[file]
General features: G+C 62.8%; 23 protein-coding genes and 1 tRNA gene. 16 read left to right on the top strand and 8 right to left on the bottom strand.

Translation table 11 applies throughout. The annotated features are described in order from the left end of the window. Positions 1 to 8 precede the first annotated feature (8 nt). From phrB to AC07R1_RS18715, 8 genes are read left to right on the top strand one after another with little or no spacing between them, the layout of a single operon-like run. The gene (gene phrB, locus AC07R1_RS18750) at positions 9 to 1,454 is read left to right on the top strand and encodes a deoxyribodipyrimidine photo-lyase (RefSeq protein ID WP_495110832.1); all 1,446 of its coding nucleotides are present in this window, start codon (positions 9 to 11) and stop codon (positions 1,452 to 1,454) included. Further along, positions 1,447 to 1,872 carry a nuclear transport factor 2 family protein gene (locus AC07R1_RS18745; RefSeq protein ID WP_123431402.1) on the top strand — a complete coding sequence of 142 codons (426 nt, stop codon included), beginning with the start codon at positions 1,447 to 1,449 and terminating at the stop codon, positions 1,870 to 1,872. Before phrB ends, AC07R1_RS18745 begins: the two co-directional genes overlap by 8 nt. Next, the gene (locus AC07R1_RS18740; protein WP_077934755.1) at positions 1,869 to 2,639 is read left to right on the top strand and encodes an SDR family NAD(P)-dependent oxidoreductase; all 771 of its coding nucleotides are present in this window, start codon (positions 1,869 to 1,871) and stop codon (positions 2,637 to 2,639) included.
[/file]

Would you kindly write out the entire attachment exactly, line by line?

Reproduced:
General features: G+C 62.8%; 23 protein-coding genes and 1 tRNA gene. 16 read left to right on the top strand and 8 right to left on the bottom strand.

Translation table 11 applies throughout. The annotated features are described in order from the left end of the window. Positions 1 to 8 precede the first annotated feature (8 nt). From phrB to AC07R1_RS18715, 8 genes are read left to right on the top strand one after another with little or no spacing between them, the layout of a single operon-like run. The gene (gene phrB, locus AC07R1_RS18750) at positions 9 to 1,454 is read left to right on the top strand and encodes a deoxyribodipyrimidine photo-lyase (RefSeq protein ID WP_495110832.1); all 1,446 of its coding nucleotides are present in this window, start codon (positions 9 to 11) and stop codon (positions 1,452 to 1,454) included. Further along, positions 1,447 to 1,872 carry a nuclear transport factor 2 family protein gene (locus AC07R1_RS18745; RefSeq protein ID WP_123431402.1) on the top strand — a complete coding sequence of 142 codons (426 nt, stop codon included), beginning with the start codon at positions 1,447 to 1,449 and terminating at the stop codon, positions 1,870 to 1,872. Before phrB ends, AC07R1_RS18745 begins: the two co-directional genes overlap by 8 nt. Next, the gene (locus AC07R1_RS18740; protein WP_077934755.1) at positions 1,869 to 2,639 is read left to right on the top strand and encodes an SDR family NAD(P)-dependent oxidoreductase; all 771 of its coding nucleotides are present in this window, start codon (positions 1,869 to 1,871) and stop codon (positions 2,637 to 2,639) included.